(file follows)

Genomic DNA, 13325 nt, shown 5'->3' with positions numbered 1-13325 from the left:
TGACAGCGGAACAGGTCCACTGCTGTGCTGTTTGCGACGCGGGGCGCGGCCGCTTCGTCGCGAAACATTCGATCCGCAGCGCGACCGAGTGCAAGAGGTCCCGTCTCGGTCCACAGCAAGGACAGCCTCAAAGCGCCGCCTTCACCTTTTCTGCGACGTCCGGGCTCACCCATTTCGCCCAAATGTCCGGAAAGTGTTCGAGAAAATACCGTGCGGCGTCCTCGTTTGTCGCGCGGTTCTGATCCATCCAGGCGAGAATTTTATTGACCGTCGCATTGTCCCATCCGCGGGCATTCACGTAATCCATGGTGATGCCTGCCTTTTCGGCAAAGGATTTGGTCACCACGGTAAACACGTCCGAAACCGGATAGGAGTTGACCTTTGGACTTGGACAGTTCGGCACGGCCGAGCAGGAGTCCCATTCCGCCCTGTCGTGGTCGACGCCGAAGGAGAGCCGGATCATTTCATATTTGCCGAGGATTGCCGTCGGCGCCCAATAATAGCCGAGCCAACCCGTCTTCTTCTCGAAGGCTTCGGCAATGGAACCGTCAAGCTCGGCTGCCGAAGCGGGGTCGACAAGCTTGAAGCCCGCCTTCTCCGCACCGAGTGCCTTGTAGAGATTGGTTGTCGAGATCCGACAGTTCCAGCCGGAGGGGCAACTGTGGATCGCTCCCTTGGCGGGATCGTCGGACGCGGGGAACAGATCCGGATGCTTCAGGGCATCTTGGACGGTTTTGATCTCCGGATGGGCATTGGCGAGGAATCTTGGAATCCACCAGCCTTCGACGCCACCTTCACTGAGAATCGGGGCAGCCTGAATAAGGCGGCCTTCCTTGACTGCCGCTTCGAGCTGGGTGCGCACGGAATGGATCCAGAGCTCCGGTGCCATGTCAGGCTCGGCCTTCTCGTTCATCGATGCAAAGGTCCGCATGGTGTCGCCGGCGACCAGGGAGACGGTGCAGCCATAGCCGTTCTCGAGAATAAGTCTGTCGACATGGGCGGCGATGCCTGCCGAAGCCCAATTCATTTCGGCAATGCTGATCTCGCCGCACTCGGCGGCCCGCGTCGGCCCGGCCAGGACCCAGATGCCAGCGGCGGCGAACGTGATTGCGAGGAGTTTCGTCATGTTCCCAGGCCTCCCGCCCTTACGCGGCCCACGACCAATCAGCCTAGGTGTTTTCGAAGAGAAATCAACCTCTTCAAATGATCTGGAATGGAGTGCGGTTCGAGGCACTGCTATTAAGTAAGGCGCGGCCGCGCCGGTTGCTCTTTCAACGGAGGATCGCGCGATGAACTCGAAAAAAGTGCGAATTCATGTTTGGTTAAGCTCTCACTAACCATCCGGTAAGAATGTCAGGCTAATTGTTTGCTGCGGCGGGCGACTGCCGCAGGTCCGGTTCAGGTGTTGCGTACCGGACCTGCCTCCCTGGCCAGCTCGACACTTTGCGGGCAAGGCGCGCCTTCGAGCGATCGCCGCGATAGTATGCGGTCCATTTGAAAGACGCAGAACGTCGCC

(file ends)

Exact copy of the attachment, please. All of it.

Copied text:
Genomic DNA, 13325 nt, shown 5'->3' with positions numbered 1-13325 from the left:
TGACAGCGGAACAGGTCCACTGCTGTGCTGTTTGCGACGCGGGGCGCGGCCGCTTCGTCGCGAAACATTCGATCCGCAGCGCGACCGAGTGCAAGAGGTCCCGTCTCGGTCCACAGCAAGGACAGCCTCAAAGCGCCGCCTTCACCTTTTCTGCGACGTCCGGGCTCACCCATTTCGCCCAAATGTCCGGAAAGTGTTCGAGAAAATACCGTGCGGCGTCCTCGTTTGTCGCGCGGTTCTGATCCATCCAGGCGAGAATTTTATTGACCGTCGCATTGTCCCATCCGCGGGCATTCACGTAATCCATGGTGATGCCTGCCTTTTCGGCAAAGGATTTGGTCACCACGGTAAACACGTCCGAAACCGGATAGGAGTTGACCTTTGGACTTGGACAGTTCGGCACGGCCGAGCAGGAGTCCCATTCCGCCCTGTCGTGGTCGACGCCGAAGGAGAGCCGGATCATTTCATATTTGCCGAGGATTGCCGTCGGCGCCCAATAATAGCCGAGCCAACCCGTCTTCTTCTCGAAGGCTTCGGCAATGGAACCGTCAAGCTCGGCTGCCGAAGCGGGGTCGACAAGCTTGAAGCCCGCCTTCTCCGCACCGAGTGCCTTGTAGAGATTGGTTGTCGAGATCCGACAGTTCCAGCCGGAGGGGCAACTGTGGATCGCTCCCTTGGCGGGATCGTCGGACGCGGGGAACAGATCCGGATGCTTCAGGGCATCTTGGACGGTTTTGATCTCCGGATGGGCATTGGCGAGGAATCTTGGAATCCACCAGCCTTCGACGCCACCTTCACTGAGAATCGGGGCAGCCTGAATAAGGCGGCCTTCCTTGACTGCCGCTTCGAGCTGGGTGCGCACGGAATGGATCCAGAGCTCCGGTGCCATGTCAGGCTCGGCCTTCTCGTTCATCGATGCAAAGGTCCGCATGGTGTCGCCGGCGACCAGGGAGACGGTGCAGCCATAGCCGTTCTCGAGAATAAGTCTGTCGACATGGGCGGCGATGCCTGCCGAAGCCCAATTCATTTCGGCAATGCTGATCTCGCCGCACTCGGCGGCCCGCGTCGGCCCGGCCAGGACCCAGATGCCAGCGGCGGCGAACGTGATTGCGAGGAGTTTCGTCATGTTCCCAGGCCTCCCGCCCTTACGCGGCCCACGACCAATCAGCCTAGGTGTTTTCGAAGAGAAATCAACCTCTTCAAATGATCTGGAATGGAGTGCGGTTCGAGGCACTGCTATTAAGTAAGGCGCGGCCGCGCCGGTTGCTCTTTCAACGGAGGATCGCGCGATGAACTCGAAAAAAGTGCGAATTCATGTTTGGTTAAGCTCTCACTAACCATCCGGTAAGAATGTCAGGCTAATTGTTTGCTGCGGCGGGCGACTGCCGCAGGTCCGGTTCAGGTGTTGCGTACCGGACCTGCCTCCCTGGCCAGCTCGACACTTTGCGGGCAAGGCGCGCCTTCGAGCGATCGCCGCGATAGTATGCGGTCCATTTGAAAGACGCAGAACGTCGCC